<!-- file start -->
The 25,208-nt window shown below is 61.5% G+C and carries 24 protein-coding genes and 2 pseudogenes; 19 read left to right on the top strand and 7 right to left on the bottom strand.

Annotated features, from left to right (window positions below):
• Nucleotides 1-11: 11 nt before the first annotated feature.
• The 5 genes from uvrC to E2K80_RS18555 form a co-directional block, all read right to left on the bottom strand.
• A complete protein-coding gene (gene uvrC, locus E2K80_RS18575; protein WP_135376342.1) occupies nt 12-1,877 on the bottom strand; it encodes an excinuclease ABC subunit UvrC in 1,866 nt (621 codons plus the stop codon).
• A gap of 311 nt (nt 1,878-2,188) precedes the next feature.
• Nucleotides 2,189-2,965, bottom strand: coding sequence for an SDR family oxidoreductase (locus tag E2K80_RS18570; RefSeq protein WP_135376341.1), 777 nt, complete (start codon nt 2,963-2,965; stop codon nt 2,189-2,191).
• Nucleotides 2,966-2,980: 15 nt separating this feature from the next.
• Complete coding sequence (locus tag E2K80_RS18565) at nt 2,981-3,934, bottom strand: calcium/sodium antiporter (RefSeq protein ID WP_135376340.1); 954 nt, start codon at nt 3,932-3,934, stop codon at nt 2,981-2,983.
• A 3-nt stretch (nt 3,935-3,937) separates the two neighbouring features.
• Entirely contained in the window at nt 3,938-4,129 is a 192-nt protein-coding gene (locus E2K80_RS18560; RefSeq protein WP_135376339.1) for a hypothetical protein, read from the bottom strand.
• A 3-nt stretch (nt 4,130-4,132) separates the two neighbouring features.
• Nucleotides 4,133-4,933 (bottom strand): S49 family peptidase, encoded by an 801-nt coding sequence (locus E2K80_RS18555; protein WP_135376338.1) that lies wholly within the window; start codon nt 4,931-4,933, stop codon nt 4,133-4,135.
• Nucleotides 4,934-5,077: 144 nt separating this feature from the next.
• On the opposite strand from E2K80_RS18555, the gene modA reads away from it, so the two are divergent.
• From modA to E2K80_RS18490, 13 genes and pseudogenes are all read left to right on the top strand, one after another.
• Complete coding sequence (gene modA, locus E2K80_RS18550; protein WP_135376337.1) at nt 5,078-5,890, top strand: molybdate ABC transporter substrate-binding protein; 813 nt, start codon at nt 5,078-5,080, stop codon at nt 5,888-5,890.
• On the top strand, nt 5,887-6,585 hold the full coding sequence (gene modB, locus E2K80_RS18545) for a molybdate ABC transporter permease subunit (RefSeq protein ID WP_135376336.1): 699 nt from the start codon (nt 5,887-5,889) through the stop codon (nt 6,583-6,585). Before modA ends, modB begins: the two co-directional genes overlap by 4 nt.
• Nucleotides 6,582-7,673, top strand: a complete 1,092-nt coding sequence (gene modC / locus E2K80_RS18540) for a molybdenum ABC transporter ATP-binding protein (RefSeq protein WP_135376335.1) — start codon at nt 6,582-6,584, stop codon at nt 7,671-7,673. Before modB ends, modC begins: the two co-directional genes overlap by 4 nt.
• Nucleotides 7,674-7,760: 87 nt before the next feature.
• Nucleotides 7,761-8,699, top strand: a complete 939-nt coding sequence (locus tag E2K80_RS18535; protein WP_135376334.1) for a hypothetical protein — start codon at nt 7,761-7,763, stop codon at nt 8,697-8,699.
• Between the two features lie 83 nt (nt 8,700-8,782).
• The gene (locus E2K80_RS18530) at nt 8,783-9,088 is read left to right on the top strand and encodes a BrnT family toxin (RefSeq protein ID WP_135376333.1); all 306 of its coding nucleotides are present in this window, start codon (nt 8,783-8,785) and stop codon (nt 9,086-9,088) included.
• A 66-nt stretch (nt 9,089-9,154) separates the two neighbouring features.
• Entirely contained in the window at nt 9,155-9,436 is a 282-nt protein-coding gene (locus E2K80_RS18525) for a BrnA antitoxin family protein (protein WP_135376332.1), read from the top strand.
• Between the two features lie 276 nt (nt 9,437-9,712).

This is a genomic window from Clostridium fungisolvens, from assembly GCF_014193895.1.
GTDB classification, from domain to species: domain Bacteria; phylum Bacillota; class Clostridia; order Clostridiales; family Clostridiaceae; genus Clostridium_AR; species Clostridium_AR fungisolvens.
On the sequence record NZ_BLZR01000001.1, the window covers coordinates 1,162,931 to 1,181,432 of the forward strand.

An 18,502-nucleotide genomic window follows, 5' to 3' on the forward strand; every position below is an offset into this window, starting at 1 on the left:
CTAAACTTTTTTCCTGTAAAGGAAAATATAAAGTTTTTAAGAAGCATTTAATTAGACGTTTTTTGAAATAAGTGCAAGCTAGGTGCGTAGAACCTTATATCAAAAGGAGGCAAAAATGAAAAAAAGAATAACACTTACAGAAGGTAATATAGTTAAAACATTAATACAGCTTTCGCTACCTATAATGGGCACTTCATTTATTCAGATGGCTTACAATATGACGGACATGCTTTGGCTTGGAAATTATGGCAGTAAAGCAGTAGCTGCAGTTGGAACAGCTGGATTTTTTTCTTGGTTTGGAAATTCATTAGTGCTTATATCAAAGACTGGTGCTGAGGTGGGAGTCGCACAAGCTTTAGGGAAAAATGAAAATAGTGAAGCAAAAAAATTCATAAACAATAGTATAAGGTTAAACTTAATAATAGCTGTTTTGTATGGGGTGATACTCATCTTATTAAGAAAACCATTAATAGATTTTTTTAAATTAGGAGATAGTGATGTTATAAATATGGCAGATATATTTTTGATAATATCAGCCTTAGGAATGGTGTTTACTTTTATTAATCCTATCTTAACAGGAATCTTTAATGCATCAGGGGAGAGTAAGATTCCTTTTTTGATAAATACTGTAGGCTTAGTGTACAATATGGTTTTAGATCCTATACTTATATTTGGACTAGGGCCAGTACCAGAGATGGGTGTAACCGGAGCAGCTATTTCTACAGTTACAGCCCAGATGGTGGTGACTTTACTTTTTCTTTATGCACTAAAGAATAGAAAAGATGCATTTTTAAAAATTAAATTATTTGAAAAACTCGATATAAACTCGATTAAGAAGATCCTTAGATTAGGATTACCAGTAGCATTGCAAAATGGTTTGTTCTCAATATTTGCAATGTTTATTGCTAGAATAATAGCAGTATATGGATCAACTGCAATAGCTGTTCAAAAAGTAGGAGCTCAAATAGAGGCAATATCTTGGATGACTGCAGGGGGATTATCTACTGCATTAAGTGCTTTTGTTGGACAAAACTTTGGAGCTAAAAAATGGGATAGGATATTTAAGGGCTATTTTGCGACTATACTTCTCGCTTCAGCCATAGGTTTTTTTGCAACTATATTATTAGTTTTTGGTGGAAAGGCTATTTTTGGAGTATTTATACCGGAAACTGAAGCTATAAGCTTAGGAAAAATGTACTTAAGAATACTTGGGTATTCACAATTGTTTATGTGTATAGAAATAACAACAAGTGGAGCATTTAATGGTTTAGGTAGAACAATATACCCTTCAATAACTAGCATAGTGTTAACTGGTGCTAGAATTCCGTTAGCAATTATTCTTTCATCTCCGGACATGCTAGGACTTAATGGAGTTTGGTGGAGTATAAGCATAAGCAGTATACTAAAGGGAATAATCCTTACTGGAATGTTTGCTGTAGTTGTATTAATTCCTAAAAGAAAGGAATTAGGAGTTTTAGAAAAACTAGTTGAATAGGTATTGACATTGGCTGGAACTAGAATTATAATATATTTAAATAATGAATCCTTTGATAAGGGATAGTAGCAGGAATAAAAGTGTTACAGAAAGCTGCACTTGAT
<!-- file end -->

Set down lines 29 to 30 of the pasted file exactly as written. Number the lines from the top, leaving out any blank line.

On the sequence record NZ_BLZR01000001.1, the window covers coordinates 1,162,931 to 1,181,432 of the forward strand.

An 18,502-nucleotide genomic window follows, 5' to 3' on the forward strand; every position below is an offset into this window, starting at 1 on the left: